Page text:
authors, writing

Top Three Voices

Unless you are a prodigal genius that was born with overwhelming, and completely natural writing ability, most writers have to find their voice.  Sometimes, it comes to them without a lot of effort, and they can truly call it their own, but sometimes they have to copy other people’s voices before they can actually mold it into their own style.  The latter is definitely how I figured out how to write.

Looking back to when I first really started to enjoy writing, I don’t think I realized I was mimicking the voices of others.  Growing up I had always done a lot of reading, but the authors that I read weren’t really the voices I ended up using to develop my writing.  In fact, the voices I copied ended up being from what I had heard and seen and not from what I had read.

Looking back now, I’m realizing that I actually ended up mimicking specific voices I had heard on television and in movies.  While I have added my own quirks and my own flair to what I write, there are three specific voices I feel that I originally based my writing off of.  Sometimes, while you’re writing, you can just hear a character talking in a certain voice, and these are the three that happen to come into my head the most.

A Christmas Story: Ralphie

Screen Shot 2018-02-16 at 11.28.39 PM

This may sound like an odd one.  However, I am realizing more and more how much I actually use the voice of Ralphie, from A Christmas Story, or at least other voices like his.  I like his voice and character because it accurately represents the thoughts of a child, but, in the movie, it is not actually a child’s voice that you hear.  The voice was actually performed by Jean Shepherd who was in his early sixties when the movie was made.  When writing short stories or humorous works, I tend to use this voice even if the piece is not about a child.  Jean Shepherd does an excellent job of conveying humor and sarcasm, which are both elements that I like to incorporate into my writing.  Also, whenever I am writing a short story about children or one child specifically, I do tend to use a voice very similar to the one Ralphie has in A Christmas Story.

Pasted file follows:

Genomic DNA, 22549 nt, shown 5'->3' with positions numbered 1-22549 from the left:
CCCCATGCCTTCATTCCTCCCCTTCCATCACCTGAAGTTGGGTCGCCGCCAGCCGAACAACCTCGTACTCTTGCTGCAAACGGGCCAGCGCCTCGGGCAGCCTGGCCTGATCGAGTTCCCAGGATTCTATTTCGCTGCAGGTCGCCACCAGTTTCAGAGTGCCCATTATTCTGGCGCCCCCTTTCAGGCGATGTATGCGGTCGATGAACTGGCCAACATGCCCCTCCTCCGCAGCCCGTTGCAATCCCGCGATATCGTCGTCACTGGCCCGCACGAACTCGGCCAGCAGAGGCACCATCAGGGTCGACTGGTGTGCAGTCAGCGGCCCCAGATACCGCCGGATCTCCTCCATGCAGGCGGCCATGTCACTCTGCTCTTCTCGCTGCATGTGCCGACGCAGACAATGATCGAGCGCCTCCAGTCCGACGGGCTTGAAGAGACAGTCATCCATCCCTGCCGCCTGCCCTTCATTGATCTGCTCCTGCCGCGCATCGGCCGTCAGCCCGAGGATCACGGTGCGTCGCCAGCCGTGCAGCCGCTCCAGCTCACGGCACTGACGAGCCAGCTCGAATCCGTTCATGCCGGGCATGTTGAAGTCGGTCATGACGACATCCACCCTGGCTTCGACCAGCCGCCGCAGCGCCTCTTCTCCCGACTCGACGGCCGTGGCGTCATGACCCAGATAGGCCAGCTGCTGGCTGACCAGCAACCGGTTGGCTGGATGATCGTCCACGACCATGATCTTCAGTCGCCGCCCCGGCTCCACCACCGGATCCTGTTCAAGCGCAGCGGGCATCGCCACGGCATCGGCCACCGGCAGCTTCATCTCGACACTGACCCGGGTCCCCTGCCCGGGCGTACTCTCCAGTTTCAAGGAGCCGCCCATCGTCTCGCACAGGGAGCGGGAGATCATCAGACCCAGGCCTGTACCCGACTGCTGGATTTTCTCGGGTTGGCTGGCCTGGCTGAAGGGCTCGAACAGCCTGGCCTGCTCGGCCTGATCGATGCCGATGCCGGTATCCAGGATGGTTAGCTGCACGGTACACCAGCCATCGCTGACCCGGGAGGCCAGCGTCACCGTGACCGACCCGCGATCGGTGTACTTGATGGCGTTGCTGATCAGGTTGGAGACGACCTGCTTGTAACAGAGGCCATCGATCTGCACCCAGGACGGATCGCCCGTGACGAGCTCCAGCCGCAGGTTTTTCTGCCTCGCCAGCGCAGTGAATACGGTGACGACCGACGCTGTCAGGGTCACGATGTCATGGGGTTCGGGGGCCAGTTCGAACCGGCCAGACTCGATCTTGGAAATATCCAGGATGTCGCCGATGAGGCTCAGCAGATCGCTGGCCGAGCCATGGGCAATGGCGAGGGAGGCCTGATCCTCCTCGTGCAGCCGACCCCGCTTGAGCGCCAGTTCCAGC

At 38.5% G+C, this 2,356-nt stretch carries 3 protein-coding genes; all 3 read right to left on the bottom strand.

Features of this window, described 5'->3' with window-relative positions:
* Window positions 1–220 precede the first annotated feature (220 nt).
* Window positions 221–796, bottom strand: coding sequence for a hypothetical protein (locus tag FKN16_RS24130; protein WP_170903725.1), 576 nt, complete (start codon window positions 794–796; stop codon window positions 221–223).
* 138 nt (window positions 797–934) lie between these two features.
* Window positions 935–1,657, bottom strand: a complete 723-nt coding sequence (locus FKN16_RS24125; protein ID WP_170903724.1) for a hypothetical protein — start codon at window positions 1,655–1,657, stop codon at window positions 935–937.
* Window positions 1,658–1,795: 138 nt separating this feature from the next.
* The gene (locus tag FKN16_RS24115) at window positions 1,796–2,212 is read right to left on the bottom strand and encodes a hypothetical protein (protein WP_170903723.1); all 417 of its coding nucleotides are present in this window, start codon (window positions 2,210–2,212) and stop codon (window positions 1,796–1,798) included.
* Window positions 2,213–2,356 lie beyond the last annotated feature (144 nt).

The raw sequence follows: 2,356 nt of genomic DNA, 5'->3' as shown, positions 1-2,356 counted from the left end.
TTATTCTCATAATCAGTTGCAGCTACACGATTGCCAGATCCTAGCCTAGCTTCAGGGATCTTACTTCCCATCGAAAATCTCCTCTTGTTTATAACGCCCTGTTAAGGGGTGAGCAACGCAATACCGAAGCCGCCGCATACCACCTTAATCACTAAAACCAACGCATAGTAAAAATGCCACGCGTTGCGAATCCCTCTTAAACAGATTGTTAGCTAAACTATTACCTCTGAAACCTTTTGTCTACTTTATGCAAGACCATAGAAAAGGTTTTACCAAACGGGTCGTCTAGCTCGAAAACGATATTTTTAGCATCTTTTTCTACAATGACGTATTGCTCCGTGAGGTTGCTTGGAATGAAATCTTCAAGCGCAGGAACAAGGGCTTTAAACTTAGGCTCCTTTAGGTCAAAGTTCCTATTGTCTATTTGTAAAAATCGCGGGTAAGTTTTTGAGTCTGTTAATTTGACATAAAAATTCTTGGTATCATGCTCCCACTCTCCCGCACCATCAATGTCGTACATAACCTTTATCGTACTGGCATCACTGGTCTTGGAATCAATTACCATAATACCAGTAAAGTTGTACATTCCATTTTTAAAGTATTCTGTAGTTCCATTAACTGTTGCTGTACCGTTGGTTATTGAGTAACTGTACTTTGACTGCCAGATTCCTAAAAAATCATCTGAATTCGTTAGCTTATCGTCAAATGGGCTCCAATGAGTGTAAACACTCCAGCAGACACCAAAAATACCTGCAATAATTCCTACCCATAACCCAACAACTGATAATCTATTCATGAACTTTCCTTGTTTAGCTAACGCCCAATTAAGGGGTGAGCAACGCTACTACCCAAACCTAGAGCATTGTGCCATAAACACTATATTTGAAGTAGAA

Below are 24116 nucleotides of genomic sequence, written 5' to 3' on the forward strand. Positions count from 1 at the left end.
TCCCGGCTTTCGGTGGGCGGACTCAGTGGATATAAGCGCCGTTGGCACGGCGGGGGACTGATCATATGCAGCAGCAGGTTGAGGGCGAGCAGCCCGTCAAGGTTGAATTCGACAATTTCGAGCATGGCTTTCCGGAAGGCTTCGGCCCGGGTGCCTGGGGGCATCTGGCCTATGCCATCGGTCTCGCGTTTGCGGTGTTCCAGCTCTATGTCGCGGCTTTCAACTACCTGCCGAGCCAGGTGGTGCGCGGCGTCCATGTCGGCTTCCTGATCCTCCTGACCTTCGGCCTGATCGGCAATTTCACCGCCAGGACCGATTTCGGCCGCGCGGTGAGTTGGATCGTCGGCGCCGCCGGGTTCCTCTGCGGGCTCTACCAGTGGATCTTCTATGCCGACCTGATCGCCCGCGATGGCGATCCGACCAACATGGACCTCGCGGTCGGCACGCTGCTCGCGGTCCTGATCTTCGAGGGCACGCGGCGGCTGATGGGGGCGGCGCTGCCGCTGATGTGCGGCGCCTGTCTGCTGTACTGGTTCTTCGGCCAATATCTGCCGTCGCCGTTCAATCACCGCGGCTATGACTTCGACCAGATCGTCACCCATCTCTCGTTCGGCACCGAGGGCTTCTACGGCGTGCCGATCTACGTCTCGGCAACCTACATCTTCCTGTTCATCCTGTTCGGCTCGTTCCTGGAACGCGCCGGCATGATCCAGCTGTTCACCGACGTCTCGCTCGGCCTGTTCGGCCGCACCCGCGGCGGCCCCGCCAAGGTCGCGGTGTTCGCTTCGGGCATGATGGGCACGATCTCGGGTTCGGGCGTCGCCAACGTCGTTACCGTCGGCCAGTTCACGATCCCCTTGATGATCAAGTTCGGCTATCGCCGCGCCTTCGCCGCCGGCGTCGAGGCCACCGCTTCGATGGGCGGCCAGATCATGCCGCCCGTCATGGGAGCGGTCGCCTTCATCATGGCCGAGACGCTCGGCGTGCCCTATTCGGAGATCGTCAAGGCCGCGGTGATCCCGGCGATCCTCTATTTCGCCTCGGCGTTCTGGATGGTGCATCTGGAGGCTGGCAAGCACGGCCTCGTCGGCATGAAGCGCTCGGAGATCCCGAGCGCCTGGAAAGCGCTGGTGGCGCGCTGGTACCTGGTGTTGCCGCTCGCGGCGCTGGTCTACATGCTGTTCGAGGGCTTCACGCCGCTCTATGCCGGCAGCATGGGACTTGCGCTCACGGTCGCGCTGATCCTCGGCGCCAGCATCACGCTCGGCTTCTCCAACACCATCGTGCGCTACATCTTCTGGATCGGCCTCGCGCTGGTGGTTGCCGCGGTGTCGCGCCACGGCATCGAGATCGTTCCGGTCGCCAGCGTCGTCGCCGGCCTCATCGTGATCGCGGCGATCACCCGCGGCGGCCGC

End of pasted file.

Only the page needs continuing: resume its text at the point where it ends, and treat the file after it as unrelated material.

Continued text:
Major Posts I’ve Used This Voice In:

A Day in the Life of the Average Lifeguard

A Short Story, Ask My Imagination About Labor Day

TMI Tag

What’s in a Title?

 

BBC’s Sherlock: Benedict Cumberbatch

Screen Shot 2018-02-23 at 1.09.48 AM.png

If you’ve read any part of my blog, you will learn very quickly that, yes, I am very much a Sherlock fanatic.  Whether it’s the original stories by Arthur Conan Doyle, or re-watching episodes of the BBC series (I’m still in utter disappointment that they aren’t making a 5th series…) I’ve been fascinated by the character of Sherlock for years.  While the original voice of his character was portrayed excellently in the short stories, this post is about me using movie and TV show voices in my writing.  So, yes, I’ll admit, I do tend to sometimes mimic a little bit of Benedict Cumberbatch’s know-it-all, sociopathic attitude.  Overall, I just really enjoy how he mixes intelligence with sarcastic and dry humor, and I especially appreciate the British accent (actually, I have a post about how to use a British accent to prevent writer’s block!).  I also really find this voice useful when writing as a character that finds strange things exciting or when expressing a character that has a few quirks.  It also helps me when I’m wanting to over exaggerate a stereotype of lightly poke fun at someone or something. While I do use this voice quite a bit in short stories or especially sarcastic works, I sometimes mix it in a bit with my more professional writing to take off a little bit of the edge.  The intelligence and confidence that the Cumberbatch expresses on screen is actually fabulous when trying to write informative posts, and it can be reflected easily in both fictional and non fictional works.